"Why not?" I wondered, but didn't say it out loud. I was learning, I suppose. Is there only so much forthright talk that the British royalty can take?

I recall that in 1977, for example, during my first visit to Britain, I was told "not to try this rah-rah American stuff" on the employees of IBM U.K. "We have a stiff upper lip, you know," I was warned by the then executives of IBM U.K. who brought me into the country as a sales motivator and an instructor to a group of their sales people.

For the first afternoon of that five-day course, I followed their advice. It didn't work. None of the British sales people were interested in learning anything that this foreigner, and a perceived "Yank" to boot, had to say. I then changed my tactics and began to treat them as people, rather than as British. It worked. By the end of the week, even their IBM bosses ended up acting as if they were the sales support staff, rather than the other way around. And, everybody loved it... I've got letters and gifts from them to prove it, too.

What can be learned from the Amdahl U.K. opening ceremonies? First, if you make a claim, make it stick. And, don't be afraid to do it even with royalty. Second, don't sell the British Royals short. Don't assume that they will accept your claims at face value (especially if the face value is "zero!")

Princess Royal: "Wholly Apocryphal" Story

In November 1988, I wrote to Princess Anne (pardon me -- the "Princess Royal") asking her if she would care to comment about the accuracy of the story as relayed to me by Amdahl's European chairman. She replied a week later (by hand of a certain Lt. Col. Peter Gibbs, her Buckingham Palace's private secretary) that "it was wholly apocryphal."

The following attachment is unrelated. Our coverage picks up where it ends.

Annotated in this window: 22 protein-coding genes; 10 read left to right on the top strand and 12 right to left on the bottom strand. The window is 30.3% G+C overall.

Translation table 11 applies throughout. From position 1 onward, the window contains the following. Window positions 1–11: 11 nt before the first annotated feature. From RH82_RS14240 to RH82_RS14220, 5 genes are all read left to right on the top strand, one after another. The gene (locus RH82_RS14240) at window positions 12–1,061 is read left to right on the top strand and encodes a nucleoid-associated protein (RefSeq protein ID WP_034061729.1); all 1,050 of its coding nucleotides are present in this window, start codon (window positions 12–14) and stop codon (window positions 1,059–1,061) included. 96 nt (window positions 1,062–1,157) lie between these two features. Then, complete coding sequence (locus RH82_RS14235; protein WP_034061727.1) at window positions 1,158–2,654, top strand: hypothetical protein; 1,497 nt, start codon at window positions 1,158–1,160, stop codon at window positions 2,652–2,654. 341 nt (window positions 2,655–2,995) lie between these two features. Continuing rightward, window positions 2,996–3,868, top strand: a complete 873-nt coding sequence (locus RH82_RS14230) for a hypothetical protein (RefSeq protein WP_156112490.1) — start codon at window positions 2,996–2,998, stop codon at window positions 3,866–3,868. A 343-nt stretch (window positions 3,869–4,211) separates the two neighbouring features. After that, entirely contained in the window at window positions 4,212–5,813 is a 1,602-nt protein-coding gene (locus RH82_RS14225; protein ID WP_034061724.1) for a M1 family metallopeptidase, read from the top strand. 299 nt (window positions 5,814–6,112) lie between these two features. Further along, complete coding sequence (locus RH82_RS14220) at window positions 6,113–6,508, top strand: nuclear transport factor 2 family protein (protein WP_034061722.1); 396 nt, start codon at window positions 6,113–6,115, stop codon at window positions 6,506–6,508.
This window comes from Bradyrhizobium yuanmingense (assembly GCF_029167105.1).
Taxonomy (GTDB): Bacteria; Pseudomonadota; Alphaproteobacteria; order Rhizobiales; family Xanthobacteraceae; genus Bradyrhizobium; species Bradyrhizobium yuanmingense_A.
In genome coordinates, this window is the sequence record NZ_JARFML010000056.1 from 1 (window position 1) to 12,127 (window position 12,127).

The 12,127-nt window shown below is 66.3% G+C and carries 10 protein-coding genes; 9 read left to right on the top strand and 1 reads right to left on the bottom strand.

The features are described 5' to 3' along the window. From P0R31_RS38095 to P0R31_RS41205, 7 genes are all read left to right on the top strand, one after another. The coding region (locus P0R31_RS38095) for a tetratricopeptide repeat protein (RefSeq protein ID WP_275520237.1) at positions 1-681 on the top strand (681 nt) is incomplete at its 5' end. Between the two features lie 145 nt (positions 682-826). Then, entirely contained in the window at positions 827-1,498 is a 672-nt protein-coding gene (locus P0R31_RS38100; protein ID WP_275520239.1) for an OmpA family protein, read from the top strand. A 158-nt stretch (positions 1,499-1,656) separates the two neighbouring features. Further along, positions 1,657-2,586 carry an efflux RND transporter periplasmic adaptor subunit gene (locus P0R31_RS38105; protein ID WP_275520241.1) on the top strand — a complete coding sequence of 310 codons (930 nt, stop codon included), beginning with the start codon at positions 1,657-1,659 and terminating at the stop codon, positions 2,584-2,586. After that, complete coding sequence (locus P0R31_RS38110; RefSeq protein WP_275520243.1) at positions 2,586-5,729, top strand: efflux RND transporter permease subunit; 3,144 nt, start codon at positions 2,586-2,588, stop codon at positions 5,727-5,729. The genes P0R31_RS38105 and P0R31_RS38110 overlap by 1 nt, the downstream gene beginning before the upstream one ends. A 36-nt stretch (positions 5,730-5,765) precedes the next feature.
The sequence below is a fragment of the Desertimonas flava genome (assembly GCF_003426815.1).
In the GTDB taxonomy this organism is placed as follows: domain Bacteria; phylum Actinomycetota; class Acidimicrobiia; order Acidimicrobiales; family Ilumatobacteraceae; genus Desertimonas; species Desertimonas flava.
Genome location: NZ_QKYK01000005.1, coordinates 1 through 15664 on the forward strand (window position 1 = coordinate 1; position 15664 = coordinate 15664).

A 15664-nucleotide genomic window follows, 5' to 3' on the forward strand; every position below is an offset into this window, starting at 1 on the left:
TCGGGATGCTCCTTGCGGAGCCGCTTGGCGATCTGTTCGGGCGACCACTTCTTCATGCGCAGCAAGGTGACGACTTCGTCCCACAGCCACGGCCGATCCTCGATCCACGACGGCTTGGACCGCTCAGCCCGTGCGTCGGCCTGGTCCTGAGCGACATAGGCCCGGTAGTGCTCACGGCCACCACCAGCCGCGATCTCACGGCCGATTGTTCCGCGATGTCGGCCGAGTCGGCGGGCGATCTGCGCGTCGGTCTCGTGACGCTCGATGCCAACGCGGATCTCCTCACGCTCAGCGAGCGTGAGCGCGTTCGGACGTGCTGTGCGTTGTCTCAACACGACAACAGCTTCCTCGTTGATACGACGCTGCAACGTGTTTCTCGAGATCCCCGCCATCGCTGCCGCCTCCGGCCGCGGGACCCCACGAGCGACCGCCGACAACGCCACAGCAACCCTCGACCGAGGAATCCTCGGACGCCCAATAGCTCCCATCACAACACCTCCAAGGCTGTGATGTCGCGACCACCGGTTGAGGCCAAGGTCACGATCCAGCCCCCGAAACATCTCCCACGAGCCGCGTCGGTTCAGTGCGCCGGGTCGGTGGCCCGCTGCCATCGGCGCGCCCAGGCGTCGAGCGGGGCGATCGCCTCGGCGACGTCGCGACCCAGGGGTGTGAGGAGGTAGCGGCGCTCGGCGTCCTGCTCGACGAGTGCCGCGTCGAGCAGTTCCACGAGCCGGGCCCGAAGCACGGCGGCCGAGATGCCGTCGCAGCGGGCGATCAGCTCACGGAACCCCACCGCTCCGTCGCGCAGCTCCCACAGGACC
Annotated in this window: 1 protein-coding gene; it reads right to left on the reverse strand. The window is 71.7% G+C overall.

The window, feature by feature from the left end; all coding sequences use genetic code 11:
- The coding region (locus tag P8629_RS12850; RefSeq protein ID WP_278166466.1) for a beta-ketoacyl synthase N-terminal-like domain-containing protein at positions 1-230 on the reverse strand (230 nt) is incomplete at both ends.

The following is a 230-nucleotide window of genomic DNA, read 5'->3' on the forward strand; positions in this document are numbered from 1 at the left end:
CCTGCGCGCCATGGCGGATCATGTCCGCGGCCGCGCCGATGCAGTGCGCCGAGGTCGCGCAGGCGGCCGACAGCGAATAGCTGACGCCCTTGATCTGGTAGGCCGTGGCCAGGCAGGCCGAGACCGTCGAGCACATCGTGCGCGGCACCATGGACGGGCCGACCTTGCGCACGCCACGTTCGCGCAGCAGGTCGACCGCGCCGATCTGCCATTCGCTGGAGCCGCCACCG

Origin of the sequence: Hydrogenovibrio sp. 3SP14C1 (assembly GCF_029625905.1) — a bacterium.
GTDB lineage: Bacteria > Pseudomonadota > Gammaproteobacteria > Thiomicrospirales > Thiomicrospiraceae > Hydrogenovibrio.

Not being British, Protestant, or very good with my Bible studies, I had to consult the dictionary to figure the Princess Royal's answer. Webster describes "Apocrypha" as "the 14 biblical books included in the Vulgate but considered uncanonical by Protestants because they are not part of the Hebrew scriptures." "Apocryphal" is described as "any writing of questionable authority of authenticity."

My next challenge was to try to figure out which part of the story Princess Royal found "apocryphal." So, I sent a copy of her reply to Amdahl's Williams with a note "I am perplexed?" attached to it. He telephoned me within a few days. He seemed ill-at-ease as he explained that in Britain, it is not customary to publish the Royals' private conversations.

I concluded from Williams' remark that he stood by his story but that he would not wish to embarrass his Princess Royal by breaking the British etiquette. Considering that the story had little value to our computer clients, we chose not to publish it at the time (1988). But, since this is the U.S., not Britain, and since I can vouch for the authenticity of every word it contains -- however "uncanonical" some of them may seem -- here it is... (royal) "warts and all."